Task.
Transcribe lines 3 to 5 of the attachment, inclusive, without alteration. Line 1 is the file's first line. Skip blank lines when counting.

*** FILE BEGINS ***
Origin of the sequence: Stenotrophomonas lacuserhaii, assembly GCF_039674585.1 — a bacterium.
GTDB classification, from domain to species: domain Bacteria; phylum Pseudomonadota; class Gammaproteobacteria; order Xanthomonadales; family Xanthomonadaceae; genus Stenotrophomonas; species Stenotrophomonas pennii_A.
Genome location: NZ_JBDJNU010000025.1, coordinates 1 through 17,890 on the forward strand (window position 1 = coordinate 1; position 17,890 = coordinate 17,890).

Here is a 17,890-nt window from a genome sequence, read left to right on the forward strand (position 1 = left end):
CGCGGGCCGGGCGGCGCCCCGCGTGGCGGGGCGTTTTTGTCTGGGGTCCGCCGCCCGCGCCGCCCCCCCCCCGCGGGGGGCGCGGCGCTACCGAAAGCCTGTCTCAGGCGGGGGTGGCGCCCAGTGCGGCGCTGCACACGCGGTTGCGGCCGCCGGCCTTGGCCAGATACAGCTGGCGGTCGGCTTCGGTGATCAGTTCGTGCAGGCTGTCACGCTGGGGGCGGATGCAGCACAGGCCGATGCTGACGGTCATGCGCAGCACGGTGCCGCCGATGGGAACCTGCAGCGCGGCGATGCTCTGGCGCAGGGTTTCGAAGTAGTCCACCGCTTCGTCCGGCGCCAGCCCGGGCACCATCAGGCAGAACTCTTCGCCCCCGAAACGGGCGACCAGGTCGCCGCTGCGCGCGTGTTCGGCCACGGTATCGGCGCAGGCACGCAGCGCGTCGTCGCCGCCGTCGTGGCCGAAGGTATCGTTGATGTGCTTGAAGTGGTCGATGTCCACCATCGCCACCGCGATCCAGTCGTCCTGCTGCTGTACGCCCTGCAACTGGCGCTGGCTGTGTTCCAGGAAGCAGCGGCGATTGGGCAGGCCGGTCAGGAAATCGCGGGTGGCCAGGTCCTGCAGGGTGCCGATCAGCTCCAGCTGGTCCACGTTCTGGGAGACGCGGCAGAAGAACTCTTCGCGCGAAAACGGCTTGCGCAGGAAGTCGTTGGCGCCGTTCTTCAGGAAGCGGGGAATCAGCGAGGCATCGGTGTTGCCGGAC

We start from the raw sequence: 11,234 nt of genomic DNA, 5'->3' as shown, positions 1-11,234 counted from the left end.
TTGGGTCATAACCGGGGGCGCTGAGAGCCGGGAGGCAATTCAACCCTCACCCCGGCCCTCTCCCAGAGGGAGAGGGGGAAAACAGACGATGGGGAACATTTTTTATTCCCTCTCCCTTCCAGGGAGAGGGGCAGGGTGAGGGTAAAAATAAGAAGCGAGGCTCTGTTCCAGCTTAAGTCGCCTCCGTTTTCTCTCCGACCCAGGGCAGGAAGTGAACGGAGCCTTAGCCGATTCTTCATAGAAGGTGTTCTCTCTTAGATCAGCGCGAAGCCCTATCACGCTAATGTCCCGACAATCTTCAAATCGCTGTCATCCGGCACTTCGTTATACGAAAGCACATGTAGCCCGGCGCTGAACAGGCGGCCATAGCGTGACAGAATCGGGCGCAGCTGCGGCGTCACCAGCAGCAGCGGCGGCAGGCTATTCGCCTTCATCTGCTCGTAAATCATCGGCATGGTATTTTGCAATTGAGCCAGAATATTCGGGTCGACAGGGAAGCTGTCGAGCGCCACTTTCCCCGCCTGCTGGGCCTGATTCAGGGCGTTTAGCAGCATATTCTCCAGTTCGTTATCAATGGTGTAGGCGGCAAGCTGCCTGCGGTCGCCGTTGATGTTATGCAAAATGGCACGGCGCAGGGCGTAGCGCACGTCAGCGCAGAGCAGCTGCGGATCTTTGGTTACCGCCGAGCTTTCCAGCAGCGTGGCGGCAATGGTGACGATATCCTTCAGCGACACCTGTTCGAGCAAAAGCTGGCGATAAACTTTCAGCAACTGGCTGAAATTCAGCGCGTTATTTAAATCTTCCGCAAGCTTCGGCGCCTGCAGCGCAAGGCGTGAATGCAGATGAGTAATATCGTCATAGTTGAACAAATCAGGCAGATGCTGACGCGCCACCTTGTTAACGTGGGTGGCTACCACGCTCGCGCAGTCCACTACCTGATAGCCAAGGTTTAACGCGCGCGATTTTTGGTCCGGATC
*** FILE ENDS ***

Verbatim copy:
Genome location: NZ_JBDJNU010000025.1, coordinates 1 through 17,890 on the forward strand (window position 1 = coordinate 1; position 17,890 = coordinate 17,890).

Here is a 17,890-nt window from a genome sequence, read left to right on the forward strand (position 1 = left end):
CGCGGGCCGGGCGGCGCCCCGCGTGGCGGGGCGTTTTTGTCTGGGGTCCGCCGCCCGCGCCGCCCCCCCCCCGCGGGGGGCGCGGCGCTACCGAAAGCCTGTCTCAGGCGGGGGTGGCGCCCAGTGCGGCGCTGCACACGCGGTTGCGGCCGCCGGCCTTGGCCAGATACAGCTGGCGGTCGGCTTCGGTGATCAGTTCGTGCAGGCTGTCACGCTGGGGGCGGATGCAGCACAGGCCGATGCTGACGGTCATGCGCAGCACGGTGCCGCCGATGGGAACCTGCAGCGCGGCGATGCTCTGGCGCAGGGTTTCGAAGTAGTCCACCGCTTCGTCCGGCGCCAGCCCGGGCACCATCAGGCAGAACTCTTCGCCCCCGAAACGGGCGACCAGGTCGCCGCTGCGCGCGTGTTCGGCCACGGTATCGGCGCAGGCACGCAGCGCGTCGTCGCCGCCGTCGTGGCCGAAGGTATCGTTGATGTGCTTGAAGTGGTCGATGTCCACCATCGCCACCGCGATCCAGTCGTCCTGCTGCTGTACGCCCTGCAACTGGCGCTGGCTGTGTTCCAGGAAGCAGCGGCGATTGGGCAGGCCGGTCAGGAAATCGCGGGTGGCCAGGTCCTGCAGGGTGCCGATCAGCTCCAGCTGGTCCACGTTCTGGGAGACGCGGCAGAAGAACTCTTCGCGCGAAAACGGCTTGCGCAGGAAGTCGTTGGCGCCGTTCTTCAGGAAGCGGGGAATCAGCGAGGCATCGGTGTTGCCGGAC